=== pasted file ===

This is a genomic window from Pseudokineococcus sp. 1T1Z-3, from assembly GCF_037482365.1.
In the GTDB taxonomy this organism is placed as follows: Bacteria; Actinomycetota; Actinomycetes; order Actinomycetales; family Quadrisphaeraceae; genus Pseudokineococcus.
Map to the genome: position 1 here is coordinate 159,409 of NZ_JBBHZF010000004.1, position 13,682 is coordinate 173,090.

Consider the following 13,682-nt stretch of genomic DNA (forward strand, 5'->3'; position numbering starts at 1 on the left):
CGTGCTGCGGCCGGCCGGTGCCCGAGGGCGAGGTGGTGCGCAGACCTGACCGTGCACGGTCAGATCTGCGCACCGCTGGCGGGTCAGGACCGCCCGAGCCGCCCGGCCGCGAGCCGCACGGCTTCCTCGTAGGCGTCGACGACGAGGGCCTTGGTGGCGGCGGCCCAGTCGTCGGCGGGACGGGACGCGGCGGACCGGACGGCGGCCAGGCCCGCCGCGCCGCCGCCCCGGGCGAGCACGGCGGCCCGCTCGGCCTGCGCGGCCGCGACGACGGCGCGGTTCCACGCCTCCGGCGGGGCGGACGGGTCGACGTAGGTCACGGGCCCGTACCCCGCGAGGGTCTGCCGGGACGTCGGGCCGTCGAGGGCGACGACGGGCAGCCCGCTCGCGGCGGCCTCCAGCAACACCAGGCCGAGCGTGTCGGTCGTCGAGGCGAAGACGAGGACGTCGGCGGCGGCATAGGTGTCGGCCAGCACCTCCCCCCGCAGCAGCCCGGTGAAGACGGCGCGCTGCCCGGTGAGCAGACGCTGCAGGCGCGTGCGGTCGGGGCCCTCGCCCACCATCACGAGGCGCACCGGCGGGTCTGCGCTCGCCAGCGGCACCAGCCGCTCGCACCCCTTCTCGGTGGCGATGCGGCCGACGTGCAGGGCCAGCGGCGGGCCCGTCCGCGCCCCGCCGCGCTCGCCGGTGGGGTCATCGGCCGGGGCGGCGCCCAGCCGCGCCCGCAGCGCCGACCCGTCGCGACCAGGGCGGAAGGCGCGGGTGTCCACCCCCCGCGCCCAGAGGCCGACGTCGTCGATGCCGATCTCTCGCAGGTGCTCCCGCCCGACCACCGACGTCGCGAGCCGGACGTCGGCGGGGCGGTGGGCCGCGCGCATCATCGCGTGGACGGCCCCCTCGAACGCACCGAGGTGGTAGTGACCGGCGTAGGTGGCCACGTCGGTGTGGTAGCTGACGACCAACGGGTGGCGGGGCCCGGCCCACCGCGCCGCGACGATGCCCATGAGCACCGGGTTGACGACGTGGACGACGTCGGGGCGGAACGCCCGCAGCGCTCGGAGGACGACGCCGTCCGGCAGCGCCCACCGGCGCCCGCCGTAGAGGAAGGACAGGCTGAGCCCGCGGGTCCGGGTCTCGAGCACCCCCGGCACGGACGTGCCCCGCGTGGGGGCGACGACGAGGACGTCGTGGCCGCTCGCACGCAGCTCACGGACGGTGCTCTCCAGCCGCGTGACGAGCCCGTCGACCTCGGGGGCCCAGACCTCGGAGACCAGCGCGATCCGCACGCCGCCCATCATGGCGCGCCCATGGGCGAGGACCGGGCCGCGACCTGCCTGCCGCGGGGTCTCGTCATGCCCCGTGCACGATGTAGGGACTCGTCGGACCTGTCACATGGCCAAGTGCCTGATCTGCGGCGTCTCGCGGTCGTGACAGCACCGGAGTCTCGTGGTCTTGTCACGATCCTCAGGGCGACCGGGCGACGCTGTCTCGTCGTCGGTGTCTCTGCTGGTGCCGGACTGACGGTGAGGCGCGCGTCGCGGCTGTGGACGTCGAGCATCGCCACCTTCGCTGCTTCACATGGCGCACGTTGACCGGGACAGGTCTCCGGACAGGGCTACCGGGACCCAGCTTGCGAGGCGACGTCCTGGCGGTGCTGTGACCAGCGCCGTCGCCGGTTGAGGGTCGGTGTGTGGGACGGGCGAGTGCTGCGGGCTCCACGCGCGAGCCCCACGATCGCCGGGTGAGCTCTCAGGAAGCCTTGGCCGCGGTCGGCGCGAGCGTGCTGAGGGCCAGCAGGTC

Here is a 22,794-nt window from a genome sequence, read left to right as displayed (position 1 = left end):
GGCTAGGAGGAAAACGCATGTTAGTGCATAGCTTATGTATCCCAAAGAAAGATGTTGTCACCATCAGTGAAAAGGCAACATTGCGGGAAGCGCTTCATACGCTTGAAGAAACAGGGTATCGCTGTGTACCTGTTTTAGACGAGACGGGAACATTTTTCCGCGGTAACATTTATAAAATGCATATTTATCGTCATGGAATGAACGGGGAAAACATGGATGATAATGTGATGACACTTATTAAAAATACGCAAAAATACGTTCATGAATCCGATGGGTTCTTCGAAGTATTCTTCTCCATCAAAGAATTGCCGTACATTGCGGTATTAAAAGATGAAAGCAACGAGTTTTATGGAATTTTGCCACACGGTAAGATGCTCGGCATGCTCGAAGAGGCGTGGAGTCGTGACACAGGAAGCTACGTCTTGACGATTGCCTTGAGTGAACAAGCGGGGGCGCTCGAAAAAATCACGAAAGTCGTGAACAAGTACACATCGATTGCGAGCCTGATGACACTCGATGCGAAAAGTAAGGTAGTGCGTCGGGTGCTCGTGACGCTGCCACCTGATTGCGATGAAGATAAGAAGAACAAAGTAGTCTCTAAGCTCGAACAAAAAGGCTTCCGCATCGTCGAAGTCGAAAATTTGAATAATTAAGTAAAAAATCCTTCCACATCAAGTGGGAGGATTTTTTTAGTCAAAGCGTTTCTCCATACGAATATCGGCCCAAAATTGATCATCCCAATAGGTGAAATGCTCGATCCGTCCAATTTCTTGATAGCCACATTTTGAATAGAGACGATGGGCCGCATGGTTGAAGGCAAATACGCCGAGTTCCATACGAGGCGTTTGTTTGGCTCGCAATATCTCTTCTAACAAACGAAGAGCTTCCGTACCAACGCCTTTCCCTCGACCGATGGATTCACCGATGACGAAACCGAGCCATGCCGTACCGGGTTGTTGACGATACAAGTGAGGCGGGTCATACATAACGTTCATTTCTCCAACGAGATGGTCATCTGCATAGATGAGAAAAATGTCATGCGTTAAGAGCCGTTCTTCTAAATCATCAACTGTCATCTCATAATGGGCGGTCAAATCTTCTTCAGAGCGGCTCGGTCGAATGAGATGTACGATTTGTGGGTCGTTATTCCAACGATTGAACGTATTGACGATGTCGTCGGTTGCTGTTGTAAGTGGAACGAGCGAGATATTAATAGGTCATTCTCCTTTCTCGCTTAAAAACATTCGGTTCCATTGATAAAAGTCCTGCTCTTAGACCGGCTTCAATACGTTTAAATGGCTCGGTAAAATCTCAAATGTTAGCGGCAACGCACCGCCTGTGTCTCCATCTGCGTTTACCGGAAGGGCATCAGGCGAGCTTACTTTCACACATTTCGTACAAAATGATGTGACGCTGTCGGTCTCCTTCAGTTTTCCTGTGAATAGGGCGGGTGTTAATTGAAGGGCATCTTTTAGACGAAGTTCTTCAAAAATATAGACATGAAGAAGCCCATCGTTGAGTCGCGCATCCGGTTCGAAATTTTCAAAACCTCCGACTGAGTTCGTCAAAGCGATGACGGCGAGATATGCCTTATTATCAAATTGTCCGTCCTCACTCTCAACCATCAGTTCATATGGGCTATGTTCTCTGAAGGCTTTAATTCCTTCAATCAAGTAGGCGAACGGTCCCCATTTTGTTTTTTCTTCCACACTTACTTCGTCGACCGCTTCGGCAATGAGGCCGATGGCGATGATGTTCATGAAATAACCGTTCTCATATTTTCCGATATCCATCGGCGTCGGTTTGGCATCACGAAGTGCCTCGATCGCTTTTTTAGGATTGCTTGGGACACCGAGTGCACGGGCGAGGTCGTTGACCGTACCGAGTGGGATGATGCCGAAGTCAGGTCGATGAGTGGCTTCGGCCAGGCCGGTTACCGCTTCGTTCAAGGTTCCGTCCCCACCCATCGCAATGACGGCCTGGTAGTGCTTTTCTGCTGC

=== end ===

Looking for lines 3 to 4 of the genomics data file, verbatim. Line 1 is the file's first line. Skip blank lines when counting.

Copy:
Map to the genome: position 1 here is coordinate 159,409 of NZ_JBBHZF010000004.1, position 13,682 is coordinate 173,090.

Consider the following 13,682-nt stretch of genomic DNA (forward strand, 5'->3'; position numbering starts at 1 on the left):